School meals crisis in Glasgow

6th December 1996 at 00:00
Cheaper recipes lead to 'deeply regrettable drop in the number taking free meals'

Glasgow's school meals service is at crisis point as the council's budget emergency forces pupils to vote with their feet. The admission is the clearest demonstration yet that councils are finding even agreed spending cuts almost impossible to achieve.

Malcolm Green, the city's education convener, told councillors last week: "We have now reached a critical point which throws up very serious consequences for the school catering service. We can't just apply cuts and expect the money to be realised."

Anticipated savings of just under Pounds 1.3 million from school catering, including expected additional income, are not likely to be achieved before the financial year runs out in March. The shortfall of Pounds 416,000 will be discussed at next Monday's Labour group meeting along with what Dr Green called other "hard decisions".

Ian McDonald, Glasgow's depute director of education, commented: "An already difficult savings package is proving difficult to achieve and is having unfortunate consequences."

Cuts have reduced the nutritional content of school meals and pupils have less choice, Mr McDonald admitted. "The number paying for school meals has gone down significantly and there has also been a deeply regrettable drop in the number taking free meals."

The crisis comes on top of other projected shortfalls. The savings target in community education is adrift by Pounds 436,000 and "modest" progress is being made towards reductions of Pounds 136,000 from community lets of schools which officials say can only be realised by imposing a moratorium on the use of schools by outside groups.

Dr Green commented: "Hard decisions will be necessary if these savings are to be achieved. Harder decisions will follow if we do not make the savings. "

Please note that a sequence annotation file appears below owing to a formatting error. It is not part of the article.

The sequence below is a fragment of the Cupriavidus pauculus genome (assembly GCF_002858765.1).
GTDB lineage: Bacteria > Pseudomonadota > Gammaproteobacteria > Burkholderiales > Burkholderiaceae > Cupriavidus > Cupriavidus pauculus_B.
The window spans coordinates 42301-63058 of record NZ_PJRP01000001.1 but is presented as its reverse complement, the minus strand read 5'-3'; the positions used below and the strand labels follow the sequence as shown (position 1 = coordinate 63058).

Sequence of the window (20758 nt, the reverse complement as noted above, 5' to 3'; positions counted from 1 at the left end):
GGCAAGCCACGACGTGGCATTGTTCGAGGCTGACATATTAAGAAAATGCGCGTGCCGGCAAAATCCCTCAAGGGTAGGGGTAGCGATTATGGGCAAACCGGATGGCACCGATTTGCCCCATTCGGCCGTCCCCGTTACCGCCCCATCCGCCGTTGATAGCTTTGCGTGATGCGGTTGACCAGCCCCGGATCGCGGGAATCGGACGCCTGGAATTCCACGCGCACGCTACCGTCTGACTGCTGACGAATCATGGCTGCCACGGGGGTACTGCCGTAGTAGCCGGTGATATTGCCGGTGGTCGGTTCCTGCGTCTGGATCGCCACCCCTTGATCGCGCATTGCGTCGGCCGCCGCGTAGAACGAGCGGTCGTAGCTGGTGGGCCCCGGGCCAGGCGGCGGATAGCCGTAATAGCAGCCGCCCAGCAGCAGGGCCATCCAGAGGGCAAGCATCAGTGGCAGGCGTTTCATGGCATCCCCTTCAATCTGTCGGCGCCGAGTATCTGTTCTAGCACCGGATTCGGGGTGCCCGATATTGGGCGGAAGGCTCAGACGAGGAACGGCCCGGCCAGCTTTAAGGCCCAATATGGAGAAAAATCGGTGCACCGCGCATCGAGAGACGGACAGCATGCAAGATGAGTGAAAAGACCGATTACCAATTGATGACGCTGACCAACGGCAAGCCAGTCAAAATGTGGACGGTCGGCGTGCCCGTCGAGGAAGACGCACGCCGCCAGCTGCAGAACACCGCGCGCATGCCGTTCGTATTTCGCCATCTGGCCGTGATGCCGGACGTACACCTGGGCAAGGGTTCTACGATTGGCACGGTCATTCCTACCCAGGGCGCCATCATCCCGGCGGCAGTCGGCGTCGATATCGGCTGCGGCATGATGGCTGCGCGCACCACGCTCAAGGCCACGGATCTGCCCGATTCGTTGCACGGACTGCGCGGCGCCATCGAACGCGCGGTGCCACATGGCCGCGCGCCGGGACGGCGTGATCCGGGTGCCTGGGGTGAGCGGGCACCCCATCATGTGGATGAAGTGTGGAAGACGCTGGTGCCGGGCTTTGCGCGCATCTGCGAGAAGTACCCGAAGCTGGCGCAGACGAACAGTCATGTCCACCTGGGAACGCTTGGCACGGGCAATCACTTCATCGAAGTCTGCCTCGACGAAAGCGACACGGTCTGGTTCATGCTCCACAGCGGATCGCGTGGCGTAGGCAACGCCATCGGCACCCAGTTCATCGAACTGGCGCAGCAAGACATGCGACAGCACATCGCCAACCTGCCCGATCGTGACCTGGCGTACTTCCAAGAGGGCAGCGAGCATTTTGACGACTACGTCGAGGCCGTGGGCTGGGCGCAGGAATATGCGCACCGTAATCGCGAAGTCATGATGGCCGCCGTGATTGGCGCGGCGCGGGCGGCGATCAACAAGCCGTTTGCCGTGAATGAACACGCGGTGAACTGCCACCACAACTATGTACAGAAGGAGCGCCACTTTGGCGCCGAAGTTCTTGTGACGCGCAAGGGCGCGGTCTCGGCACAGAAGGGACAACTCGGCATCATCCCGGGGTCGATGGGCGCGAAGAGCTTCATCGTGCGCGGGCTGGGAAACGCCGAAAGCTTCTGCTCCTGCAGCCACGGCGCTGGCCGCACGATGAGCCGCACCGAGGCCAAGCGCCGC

He said later: "The Labour group has already agreed that drastic measures will be required to bring the budget closer into line to lighten the load for next year."

Dr Green hinted that he would expect the council not to penalise the education budget unduly since "a great deal of the shortfall is due to reasons outwith the control of the education department, such as the council as a whole taking decisions which prevented us pursuing some of the savings options".

The collapse of the school closures programme left a Pounds 2.2 million hole in the budget.

"But the fact remains that we have a shortfall, and unpalatable decisions are all that is available in the remaining months of the financial year," Dr Green said. "We can't fire staff or close schools in that short space of time and early retirement packages would wipe out any savings we might make."

Glasgow is having to indulge in further financial juggling next year as it raids the capital programme to pay for improvements to school security. Special protective measures will eat up a fifth of the council's Pounds 3.9 million Scottish Office allocation for expenditure on buildings and equipment in 1997-98.

A number of projects worth some Pounds 7.6 million, which city officials have assessed as being of "high priority", will not go ahead because of the lack of central government support.

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